Caldwell Co Volunteer Training
Cove and Stream Watcher Training Orientation at Caldwell Community College
Feb 27, 2012
from 06:30 PM to 08:30 PM
|Where||Caldwell Community College, 2855 Hickory Blvd, Bldg F Room 309, Hudson, NC 28638|
|Contact Name||David Merryman|
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On Monday, February 27, 2012 the Catawba Riverkeeper Foundation (CRF) will hold an orientation meeting at Caldwell Community College and Technical Institute for its Cove and Stream Watcher training. Keep the Catawba River and its streams alive by becoming a Cove or Stream Watcher, a volunteer team trained by Catawba Riverkeeper David Merryman.
We are all stakeholders in the Catawba River: we drink it, play in it, and rely on it for electricity, food and fun. We also enjoy the wildlife it supports and the vistas it provides. All uses of this water resource over the past several years have brought both prosperity and problems. In fact, these problems led to the Catawba’s receipt of the dubious moniker America’s Most Endangered RiverTM from American Rivers, a national river advocacy group in Washington, D.C., in 2008. More recently, the Catawba has been listed on the Southern Environmental Law Center’s 2012 Top Ten Endangered Places in the Southeast.
Cove and Stream Watcher training includes 4 informational sessions in recognizing the effects of isolated and cumulative degrading activities, understanding existing natural resource laws and policies, and implementing protective measures for our River. These trainings cover a broad range of topics and participants are encouraged to bring their perspectives and interests. An orientation session will be held on February 27, 2012 at 6:30pm at Caldwell Community College, 2855 Hickory Boulevard, Bldg. F Room 309, Hudson, NC 28638. The four subsequent training sessions will be held weekly on Monday evenings through March 26, 2012.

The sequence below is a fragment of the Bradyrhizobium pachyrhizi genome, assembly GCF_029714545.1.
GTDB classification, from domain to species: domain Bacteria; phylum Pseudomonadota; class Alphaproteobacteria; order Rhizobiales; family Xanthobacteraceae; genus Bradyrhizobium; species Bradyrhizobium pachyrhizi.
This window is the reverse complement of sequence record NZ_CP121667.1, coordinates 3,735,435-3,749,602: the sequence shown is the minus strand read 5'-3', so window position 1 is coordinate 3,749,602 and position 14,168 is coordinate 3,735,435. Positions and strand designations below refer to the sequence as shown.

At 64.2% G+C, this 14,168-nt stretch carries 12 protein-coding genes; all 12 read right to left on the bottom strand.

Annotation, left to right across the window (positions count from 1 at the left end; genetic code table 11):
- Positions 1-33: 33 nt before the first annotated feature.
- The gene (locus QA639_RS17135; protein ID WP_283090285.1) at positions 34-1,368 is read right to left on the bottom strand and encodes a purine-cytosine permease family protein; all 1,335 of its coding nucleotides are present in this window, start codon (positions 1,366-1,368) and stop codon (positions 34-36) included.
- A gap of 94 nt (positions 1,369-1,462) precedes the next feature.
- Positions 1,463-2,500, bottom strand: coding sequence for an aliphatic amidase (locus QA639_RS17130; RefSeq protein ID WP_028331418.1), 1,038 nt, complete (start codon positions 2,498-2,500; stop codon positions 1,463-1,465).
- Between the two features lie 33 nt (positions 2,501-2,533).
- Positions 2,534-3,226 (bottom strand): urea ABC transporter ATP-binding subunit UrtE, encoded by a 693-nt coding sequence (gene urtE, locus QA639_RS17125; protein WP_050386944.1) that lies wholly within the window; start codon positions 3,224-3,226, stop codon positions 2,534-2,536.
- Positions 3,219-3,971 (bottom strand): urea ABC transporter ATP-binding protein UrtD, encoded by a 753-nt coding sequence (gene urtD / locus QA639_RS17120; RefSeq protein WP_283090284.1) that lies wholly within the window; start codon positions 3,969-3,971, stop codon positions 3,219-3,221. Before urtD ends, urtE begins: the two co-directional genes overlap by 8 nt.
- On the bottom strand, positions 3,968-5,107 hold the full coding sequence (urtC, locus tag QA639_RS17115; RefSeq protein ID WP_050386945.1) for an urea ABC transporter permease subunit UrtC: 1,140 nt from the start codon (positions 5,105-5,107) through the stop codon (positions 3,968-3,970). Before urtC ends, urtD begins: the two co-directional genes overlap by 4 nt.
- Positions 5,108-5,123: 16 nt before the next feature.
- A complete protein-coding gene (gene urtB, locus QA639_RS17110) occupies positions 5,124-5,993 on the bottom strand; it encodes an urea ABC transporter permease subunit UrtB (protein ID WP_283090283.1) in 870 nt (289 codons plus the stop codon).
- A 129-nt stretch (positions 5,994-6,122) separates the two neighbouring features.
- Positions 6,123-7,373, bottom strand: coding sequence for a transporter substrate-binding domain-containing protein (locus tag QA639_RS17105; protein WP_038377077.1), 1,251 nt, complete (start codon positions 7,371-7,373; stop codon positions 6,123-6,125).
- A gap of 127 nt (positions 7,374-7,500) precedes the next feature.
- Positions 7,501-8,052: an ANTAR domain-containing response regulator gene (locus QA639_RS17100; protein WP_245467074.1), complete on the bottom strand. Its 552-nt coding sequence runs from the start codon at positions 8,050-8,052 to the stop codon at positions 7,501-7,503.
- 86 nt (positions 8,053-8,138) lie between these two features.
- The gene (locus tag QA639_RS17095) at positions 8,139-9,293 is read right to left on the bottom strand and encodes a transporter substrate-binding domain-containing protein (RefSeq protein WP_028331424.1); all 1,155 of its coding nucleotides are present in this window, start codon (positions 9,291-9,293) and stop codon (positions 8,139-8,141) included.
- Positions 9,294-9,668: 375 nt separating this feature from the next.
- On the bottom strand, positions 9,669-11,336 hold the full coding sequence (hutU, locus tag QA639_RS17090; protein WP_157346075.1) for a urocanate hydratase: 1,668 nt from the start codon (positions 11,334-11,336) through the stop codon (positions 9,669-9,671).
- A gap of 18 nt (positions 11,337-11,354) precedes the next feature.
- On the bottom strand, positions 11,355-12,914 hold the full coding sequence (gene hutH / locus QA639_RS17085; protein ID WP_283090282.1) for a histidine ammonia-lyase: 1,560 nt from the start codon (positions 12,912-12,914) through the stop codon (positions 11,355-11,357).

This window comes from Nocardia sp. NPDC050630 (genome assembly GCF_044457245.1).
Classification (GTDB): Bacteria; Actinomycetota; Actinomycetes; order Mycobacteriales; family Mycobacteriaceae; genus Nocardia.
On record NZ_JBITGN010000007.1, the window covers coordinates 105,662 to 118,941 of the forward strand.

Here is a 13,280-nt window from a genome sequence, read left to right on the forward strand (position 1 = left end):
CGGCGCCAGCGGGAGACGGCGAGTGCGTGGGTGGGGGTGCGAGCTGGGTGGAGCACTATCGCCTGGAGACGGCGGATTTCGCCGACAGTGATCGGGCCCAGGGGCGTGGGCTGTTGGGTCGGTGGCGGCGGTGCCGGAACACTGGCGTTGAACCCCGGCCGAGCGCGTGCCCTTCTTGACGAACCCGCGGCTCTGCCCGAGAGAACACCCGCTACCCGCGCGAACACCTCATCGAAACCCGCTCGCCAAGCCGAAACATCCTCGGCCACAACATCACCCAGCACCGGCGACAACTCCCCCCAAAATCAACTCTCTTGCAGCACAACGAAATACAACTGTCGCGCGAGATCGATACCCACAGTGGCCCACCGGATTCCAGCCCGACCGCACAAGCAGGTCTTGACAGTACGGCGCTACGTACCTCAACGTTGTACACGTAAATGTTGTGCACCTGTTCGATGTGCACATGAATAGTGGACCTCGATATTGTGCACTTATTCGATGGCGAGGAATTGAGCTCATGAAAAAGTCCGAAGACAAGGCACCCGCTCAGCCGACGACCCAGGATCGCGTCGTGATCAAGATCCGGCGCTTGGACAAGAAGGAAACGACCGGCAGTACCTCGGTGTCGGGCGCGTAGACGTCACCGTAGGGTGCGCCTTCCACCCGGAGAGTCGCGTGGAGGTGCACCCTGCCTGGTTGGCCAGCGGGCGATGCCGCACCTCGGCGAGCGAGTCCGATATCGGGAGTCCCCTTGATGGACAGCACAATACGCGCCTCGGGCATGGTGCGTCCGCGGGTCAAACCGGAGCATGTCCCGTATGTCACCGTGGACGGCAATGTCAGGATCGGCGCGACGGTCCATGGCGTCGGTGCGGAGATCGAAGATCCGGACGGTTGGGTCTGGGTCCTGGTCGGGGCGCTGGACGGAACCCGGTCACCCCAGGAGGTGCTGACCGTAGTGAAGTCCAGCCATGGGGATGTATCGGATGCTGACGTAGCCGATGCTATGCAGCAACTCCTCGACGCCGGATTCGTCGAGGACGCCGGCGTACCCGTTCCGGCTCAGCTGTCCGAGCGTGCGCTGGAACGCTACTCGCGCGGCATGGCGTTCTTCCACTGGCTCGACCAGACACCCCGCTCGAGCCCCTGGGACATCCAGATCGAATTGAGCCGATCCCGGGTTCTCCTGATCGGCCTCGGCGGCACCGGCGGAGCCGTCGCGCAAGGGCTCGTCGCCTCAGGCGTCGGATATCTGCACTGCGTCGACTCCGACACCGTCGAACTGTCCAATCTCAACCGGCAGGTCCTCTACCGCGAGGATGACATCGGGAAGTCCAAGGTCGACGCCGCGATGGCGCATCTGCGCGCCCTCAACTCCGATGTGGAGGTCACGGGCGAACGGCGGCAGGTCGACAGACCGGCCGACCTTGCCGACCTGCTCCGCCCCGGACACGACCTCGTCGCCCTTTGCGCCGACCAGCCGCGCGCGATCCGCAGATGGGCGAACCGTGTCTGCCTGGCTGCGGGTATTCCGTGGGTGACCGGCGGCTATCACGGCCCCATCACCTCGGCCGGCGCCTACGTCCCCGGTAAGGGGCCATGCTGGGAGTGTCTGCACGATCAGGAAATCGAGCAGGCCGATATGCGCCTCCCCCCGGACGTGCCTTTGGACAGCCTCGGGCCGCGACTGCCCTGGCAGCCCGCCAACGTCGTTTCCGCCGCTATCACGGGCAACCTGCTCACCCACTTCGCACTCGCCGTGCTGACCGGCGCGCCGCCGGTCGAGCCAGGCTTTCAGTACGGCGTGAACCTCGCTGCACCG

“The demands on our River continue, and we want to engage people in the protection of this important resource,” Merryman said. “The goal of this training is to educate citizens about the issues our River currently faces, to train them in monitoring water quality and to motivate them to give back to the Catawba.”
Existing volunteers recognize the subtle indicators of degraded water quality and potential problematic sites. These individuals have helped identify and alleviate problems related to sewage spills, shoreline destruction, and chemical and sediment runoff. If you are interested in learning about the signs of misuse and overuse, and in participating in a growing community of ordinary people preserving, protecting, and enhancing our beautiful and endangered Catawba River, please attend this initial training session to learn more.